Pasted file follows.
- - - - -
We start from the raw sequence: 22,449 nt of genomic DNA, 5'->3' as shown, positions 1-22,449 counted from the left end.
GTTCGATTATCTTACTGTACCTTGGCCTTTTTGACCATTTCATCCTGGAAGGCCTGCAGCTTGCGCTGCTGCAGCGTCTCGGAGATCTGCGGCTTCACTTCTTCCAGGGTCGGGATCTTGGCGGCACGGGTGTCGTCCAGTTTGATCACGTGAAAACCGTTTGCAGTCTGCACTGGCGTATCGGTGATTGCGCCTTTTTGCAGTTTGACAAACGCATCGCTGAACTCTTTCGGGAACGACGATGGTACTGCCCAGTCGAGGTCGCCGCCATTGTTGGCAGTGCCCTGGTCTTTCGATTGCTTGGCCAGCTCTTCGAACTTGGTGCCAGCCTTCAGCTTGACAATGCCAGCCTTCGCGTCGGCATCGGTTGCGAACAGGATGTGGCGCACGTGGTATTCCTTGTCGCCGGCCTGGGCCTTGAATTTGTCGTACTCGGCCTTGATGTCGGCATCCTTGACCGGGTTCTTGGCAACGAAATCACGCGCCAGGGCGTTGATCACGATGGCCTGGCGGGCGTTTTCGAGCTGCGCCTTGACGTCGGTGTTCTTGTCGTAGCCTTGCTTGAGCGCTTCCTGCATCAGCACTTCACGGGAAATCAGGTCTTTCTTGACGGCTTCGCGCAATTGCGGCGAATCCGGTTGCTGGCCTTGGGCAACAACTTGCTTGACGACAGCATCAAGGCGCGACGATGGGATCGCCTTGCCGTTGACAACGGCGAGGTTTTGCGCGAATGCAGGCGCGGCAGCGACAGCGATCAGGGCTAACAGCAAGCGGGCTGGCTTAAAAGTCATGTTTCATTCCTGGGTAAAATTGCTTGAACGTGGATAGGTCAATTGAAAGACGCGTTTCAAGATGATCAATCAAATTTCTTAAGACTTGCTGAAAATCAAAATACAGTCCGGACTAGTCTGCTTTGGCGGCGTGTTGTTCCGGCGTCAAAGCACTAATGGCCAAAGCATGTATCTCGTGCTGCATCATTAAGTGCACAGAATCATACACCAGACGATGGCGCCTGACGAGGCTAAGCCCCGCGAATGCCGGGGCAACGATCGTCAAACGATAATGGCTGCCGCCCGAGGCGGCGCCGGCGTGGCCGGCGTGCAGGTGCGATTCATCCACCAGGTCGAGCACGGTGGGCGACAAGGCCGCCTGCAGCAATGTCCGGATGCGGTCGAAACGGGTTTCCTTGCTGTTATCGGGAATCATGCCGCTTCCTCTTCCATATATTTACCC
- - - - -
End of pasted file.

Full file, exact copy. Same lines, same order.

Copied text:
We start from the raw sequence: 22,449 nt of genomic DNA, 5'->3' as shown, positions 1-22,449 counted from the left end.
GTTCGATTATCTTACTGTACCTTGGCCTTTTTGACCATTTCATCCTGGAAGGCCTGCAGCTTGCGCTGCTGCAGCGTCTCGGAGATCTGCGGCTTCACTTCTTCCAGGGTCGGGATCTTGGCGGCACGGGTGTCGTCCAGTTTGATCACGTGAAAACCGTTTGCAGTCTGCACTGGCGTATCGGTGATTGCGCCTTTTTGCAGTTTGACAAACGCATCGCTGAACTCTTTCGGGAACGACGATGGTACTGCCCAGTCGAGGTCGCCGCCATTGTTGGCAGTGCCCTGGTCTTTCGATTGCTTGGCCAGCTCTTCGAACTTGGTGCCAGCCTTCAGCTTGACAATGCCAGCCTTCGCGTCGGCATCGGTTGCGAACAGGATGTGGCGCACGTGGTATTCCTTGTCGCCGGCCTGGGCCTTGAATTTGTCGTACTCGGCCTTGATGTCGGCATCCTTGACCGGGTTCTTGGCAACGAAATCACGCGCCAGGGCGTTGATCACGATGGCCTGGCGGGCGTTTTCGAGCTGCGCCTTGACGTCGGTGTTCTTGTCGTAGCCTTGCTTGAGCGCTTCCTGCATCAGCACTTCACGGGAAATCAGGTCTTTCTTGACGGCTTCGCGCAATTGCGGCGAATCCGGTTGCTGGCCTTGGGCAACAACTTGCTTGACGACAGCATCAAGGCGCGACGATGGGATCGCCTTGCCGTTGACAACGGCGAGGTTTTGCGCGAATGCAGGCGCGGCAGCGACAGCGATCAGGGCTAACAGCAAGCGGGCTGGCTTAAAAGTCATGTTTCATTCCTGGGTAAAATTGCTTGAACGTGGATAGGTCAATTGAAAGACGCGTTTCAAGATGATCAATCAAATTTCTTAAGACTTGCTGAAAATCAAAATACAGTCCGGACTAGTCTGCTTTGGCGGCGTGTTGTTCCGGCGTCAAAGCACTAATGGCCAAAGCATGTATCTCGTGCTGCATCATTAAGTGCACAGAATCATACACCAGACGATGGCGCCTGACGAGGCTAAGCCCCGCGAATGCCGGGGCAACGATCGTCAAACGATAATGGCTGCCGCCCGAGGCGGCGCCGGCGTGGCCGGCGTGCAGGTGCGATTCATCCACCAGGTCGAGCACGGTGGGCGACAAGGCCGCCTGCAGCAATGTCCGGATGCGGTCGAAACGGGTTTCCTTGCTGTTATCGGGAATCATGCCGCTTCCTCTTCCATATATTTACCC